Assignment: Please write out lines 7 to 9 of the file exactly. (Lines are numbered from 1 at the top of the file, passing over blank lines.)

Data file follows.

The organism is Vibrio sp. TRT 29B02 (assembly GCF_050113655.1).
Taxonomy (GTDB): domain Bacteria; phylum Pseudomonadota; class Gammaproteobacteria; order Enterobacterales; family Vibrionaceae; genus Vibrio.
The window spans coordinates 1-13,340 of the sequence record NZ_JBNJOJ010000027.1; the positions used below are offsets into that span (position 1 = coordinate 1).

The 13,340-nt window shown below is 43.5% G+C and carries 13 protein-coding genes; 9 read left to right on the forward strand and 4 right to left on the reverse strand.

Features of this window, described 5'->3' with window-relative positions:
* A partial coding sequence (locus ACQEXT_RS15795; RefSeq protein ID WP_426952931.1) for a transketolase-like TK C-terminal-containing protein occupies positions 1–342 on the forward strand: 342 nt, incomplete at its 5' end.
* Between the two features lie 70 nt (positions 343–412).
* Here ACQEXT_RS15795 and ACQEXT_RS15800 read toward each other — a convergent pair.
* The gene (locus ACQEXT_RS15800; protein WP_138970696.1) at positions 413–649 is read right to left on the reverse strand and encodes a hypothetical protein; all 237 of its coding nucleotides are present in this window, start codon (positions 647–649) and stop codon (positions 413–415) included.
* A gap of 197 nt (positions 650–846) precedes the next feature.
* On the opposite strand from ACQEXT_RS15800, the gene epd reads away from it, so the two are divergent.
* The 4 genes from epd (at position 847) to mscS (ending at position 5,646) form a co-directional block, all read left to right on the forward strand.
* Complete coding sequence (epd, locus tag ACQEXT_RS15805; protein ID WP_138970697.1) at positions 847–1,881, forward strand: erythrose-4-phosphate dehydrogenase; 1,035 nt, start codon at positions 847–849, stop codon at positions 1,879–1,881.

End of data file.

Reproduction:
* Between the two features lie 70 nt (positions 343–412).
* Here ACQEXT_RS15795 and ACQEXT_RS15800 read toward each other — a convergent pair.
* The gene (locus ACQEXT_RS15800; protein WP_138970696.1) at positions 413–649 is read right to left on the reverse strand and encodes a hypothetical protein; all 237 of its coding nucleotides are present in this window, start codon (positions 647–649) and stop codon (positions 413–415) included.